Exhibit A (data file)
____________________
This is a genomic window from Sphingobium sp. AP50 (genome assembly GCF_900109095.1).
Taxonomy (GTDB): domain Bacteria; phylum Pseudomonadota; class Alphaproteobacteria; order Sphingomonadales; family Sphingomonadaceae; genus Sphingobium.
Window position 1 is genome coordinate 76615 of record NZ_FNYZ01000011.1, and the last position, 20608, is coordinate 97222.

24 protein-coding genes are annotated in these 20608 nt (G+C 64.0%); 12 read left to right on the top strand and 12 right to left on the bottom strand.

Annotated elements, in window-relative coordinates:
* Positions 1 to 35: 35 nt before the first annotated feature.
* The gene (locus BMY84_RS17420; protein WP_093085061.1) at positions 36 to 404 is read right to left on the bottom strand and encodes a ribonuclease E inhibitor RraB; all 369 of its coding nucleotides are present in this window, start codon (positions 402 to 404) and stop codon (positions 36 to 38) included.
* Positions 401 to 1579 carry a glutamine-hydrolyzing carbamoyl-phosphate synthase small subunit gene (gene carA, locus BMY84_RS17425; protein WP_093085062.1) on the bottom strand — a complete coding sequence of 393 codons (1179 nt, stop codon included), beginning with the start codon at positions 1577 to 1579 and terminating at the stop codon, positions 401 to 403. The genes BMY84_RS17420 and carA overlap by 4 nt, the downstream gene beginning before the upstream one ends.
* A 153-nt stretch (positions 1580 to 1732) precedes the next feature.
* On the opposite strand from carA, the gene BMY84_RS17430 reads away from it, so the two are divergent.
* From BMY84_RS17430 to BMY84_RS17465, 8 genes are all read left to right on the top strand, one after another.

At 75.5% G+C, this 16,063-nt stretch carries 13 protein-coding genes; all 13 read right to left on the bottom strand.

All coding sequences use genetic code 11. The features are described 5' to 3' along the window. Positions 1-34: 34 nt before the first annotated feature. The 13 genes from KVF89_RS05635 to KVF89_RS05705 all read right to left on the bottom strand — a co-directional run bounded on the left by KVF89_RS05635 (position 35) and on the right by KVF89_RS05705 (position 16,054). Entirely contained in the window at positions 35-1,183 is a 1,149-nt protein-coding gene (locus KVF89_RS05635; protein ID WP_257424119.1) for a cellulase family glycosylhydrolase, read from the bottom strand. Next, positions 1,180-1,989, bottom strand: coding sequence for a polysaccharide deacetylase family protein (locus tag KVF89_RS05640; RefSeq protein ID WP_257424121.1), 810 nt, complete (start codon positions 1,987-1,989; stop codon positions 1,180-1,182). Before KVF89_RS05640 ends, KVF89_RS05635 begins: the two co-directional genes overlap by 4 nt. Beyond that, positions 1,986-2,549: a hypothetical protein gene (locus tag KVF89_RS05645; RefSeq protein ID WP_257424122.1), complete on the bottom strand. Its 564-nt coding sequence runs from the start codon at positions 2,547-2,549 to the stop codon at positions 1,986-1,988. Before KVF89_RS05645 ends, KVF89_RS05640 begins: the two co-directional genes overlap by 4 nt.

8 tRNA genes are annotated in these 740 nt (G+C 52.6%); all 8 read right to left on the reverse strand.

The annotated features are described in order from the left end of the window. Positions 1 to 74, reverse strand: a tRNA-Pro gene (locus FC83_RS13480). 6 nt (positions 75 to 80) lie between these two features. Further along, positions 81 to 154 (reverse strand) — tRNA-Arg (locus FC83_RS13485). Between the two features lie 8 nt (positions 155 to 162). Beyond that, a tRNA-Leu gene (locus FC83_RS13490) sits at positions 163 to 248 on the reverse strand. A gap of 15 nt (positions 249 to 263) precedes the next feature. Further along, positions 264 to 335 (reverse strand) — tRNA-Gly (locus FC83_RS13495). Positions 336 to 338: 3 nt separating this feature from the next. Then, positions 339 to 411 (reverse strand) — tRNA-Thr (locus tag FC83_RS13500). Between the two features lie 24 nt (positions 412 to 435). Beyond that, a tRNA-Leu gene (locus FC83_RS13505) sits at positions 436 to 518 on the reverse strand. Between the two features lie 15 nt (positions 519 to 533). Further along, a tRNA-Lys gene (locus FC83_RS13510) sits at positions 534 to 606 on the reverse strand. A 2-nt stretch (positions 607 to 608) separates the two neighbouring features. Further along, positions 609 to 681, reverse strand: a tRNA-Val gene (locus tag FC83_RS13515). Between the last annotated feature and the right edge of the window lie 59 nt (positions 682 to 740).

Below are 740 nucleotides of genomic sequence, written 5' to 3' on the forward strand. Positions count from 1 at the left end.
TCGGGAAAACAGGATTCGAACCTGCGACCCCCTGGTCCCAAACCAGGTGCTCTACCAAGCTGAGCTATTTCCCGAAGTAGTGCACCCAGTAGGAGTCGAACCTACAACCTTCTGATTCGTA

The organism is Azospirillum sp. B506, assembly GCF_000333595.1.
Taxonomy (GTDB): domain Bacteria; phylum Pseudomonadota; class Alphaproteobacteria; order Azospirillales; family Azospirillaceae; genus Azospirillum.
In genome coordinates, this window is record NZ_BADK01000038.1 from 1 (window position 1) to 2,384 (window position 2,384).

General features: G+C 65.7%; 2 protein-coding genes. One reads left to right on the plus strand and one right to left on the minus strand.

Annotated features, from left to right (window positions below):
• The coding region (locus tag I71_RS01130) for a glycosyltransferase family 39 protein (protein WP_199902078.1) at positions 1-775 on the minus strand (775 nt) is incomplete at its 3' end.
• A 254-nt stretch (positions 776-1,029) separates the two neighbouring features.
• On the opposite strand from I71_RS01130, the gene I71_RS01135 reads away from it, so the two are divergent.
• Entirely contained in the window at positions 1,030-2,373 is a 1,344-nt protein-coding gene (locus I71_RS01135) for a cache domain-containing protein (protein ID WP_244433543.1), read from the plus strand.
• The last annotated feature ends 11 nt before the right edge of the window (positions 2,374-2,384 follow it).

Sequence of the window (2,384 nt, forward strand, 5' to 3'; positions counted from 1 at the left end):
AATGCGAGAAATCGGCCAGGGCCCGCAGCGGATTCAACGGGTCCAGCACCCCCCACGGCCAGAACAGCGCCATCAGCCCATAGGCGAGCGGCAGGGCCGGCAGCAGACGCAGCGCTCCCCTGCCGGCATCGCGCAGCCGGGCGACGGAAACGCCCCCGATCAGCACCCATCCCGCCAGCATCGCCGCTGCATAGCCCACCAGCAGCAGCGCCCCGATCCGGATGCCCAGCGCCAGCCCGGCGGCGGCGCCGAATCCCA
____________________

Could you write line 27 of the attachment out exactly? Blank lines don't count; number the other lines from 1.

• The last annotated feature ends 11 nt before the right edge of the window (positions 2,374-2,384 follow it).